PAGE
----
Hong Kong Land, a property owner in Hong Kong, has rented commercial office space back to a local crypto-asset firm called HashKey Group due to the clarity of the money rules.
Neil Anderson, director of Hong Kong Land, believes the decision to rent commercial property to crypto companies depends heavily on recent crypto regulations from the Securities and Futures Commission (SFC):
“The SFC’s recent decision to regulate the exchange of digital assets in Hong Kong makes us confident that this new asset class has a regulatory framework and thus a future in the financial industry.”
Hong Kong regulators require crypto companies to be locally licensed and only offer their services to professional investors.
Hong Kong’s regulatory decisions on cryptocurrencies have generated mixed feelings among local investors. However, Christopher Hui, Hong Kong’s finance minister, defended the latest proposal to ban cryptocurrency retailing.
Hui said the regulatory framework, banning crypto operations for retail customers, will help fight “market manipulation, money laundering and terrorist financing.”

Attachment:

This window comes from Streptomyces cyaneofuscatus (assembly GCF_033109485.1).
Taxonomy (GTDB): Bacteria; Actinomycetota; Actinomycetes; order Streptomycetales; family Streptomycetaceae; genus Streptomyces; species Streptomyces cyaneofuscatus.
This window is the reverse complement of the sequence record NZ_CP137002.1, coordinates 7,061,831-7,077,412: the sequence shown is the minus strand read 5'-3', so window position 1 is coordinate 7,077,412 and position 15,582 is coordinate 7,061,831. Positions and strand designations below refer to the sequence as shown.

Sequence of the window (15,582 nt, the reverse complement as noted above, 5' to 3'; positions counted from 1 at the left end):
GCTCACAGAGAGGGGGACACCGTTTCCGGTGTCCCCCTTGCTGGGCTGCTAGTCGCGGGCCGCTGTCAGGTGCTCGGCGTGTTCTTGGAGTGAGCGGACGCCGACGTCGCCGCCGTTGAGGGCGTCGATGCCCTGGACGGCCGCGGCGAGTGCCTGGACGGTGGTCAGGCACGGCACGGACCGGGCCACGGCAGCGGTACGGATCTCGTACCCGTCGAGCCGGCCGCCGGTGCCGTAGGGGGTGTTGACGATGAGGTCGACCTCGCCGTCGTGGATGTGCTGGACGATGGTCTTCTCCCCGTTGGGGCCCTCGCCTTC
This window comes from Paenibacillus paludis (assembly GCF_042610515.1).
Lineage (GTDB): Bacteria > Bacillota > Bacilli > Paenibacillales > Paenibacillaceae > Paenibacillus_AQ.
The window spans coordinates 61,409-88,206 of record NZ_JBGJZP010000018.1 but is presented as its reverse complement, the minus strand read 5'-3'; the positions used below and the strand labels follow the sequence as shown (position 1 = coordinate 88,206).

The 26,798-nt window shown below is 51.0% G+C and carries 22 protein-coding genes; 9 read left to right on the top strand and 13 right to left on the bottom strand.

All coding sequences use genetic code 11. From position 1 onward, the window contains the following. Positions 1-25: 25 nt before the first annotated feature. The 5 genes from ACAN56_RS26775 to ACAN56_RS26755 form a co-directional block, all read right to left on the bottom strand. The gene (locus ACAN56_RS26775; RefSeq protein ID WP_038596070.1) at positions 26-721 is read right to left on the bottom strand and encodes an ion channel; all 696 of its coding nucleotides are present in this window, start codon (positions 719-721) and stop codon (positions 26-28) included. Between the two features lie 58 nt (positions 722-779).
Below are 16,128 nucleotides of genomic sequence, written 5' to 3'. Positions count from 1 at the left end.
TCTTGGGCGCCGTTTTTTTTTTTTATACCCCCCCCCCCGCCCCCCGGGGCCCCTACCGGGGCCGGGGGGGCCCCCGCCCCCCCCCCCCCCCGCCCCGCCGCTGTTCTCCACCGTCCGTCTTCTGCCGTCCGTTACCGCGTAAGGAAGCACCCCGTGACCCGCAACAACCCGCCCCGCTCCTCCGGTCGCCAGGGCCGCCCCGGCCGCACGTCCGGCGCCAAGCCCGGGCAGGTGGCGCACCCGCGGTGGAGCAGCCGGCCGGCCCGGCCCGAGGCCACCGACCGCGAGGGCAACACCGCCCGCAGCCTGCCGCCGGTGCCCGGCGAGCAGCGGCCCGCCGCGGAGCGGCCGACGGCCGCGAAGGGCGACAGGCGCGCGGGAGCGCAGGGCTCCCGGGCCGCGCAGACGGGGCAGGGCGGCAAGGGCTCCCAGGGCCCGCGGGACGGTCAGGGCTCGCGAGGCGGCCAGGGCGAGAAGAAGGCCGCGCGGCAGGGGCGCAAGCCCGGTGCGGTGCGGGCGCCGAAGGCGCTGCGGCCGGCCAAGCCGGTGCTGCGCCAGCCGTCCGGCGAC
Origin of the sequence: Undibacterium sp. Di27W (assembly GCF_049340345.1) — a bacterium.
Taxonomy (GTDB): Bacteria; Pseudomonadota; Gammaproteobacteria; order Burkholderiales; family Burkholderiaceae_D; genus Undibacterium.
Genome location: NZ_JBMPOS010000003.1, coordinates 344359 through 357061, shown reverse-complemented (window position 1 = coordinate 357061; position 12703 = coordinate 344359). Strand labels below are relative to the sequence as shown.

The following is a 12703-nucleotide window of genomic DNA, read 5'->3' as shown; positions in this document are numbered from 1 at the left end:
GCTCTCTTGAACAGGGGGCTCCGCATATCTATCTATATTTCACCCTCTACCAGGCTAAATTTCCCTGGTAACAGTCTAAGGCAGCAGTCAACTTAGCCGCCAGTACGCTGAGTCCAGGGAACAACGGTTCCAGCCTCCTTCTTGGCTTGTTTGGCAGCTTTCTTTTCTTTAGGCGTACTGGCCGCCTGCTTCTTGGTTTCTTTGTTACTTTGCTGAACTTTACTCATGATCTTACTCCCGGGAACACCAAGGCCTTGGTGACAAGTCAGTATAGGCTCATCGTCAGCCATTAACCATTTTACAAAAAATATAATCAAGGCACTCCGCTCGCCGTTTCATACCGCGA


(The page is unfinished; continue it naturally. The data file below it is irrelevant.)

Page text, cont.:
According to Hong Kong Land, HashKey Group has rented an entire floor in the Three Exchange Square building in central Hong Kong, which is partially owned by the Hong Kong government.
Related: Cryptocurrency trading restrictions on millionaires are good for Hong Kong, an official says
On the other hand, the demand for commercial space from traditional banks is falling, mainly due to the COVID-19 pandemic. HashKey, currently operating out of a business district for startups, will occupy space previously rented by Australia and New Zealand Banking Corporation.
Bloomberg reports that mainstream fintech giants including Standard Chartered and BNP Paribas have reduced their office space. This is supported by data from Jones Lang LaSalle, which shows a 9.6% vacancy rate in the Central region, almost doubling year over year.